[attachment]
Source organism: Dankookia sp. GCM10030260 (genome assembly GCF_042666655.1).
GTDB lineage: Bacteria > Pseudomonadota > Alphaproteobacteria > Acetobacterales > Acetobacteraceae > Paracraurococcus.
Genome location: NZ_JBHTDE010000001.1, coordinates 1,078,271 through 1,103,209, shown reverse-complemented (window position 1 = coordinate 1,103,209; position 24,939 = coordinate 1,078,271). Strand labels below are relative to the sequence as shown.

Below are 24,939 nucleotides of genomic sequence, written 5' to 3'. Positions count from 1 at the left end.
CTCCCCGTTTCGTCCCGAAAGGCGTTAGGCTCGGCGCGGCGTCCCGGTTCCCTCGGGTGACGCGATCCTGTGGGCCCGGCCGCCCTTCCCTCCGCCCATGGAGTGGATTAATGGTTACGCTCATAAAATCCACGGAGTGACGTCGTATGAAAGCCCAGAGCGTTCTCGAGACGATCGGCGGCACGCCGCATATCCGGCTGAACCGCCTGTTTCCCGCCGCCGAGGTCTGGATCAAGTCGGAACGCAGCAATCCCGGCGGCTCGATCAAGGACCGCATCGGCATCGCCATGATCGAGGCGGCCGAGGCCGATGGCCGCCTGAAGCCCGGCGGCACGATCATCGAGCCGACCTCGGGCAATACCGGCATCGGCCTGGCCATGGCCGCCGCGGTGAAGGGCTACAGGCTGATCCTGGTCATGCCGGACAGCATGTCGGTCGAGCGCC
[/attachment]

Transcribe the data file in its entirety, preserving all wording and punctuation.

Source organism: Dankookia sp. GCM10030260 (genome assembly GCF_042666655.1).
GTDB lineage: Bacteria > Pseudomonadota > Alphaproteobacteria > Acetobacterales > Acetobacteraceae > Paracraurococcus.
Genome location: NZ_JBHTDE010000001.1, coordinates 1,078,271 through 1,103,209, shown reverse-complemented (window position 1 = coordinate 1,103,209; position 24,939 = coordinate 1,078,271). Strand labels below are relative to the sequence as shown.

Below are 24,939 nucleotides of genomic sequence, written 5' to 3'. Positions count from 1 at the left end.
CTCCCCGTTTCGTCCCGAAAGGCGTTAGGCTCGGCGCGGCGTCCCGGTTCCCTCGGGTGACGCGATCCTGTGGGCCCGGCCGCCCTTCCCTCCGCCCATGGAGTGGATTAATGGTTACGCTCATAAAATCCACGGAGTGACGTCGTATGAAAGCCCAGAGCGTTCTCGAGACGATCGGCGGCACGCCGCATATCCGGCTGAACCGCCTGTTTCCCGCCGCCGAGGTCTGGATCAAGTCGGAACGCAGCAATCCCGGCGGCTCGATCAAGGACCGCATCGGCATCGCCATGATCGAGGCGGCCGAGGCCGATGGCCGCCTGAAGCCCGGCGGCACGATCATCGAGCCGACCTCGGGCAATACCGGCATCGGCCTGGCCATGGCCGCCGCGGTGAAGGGCTACAGGCTGATCCTGGTCATGCCGGACAGCATGTCGGTCGAGCGCC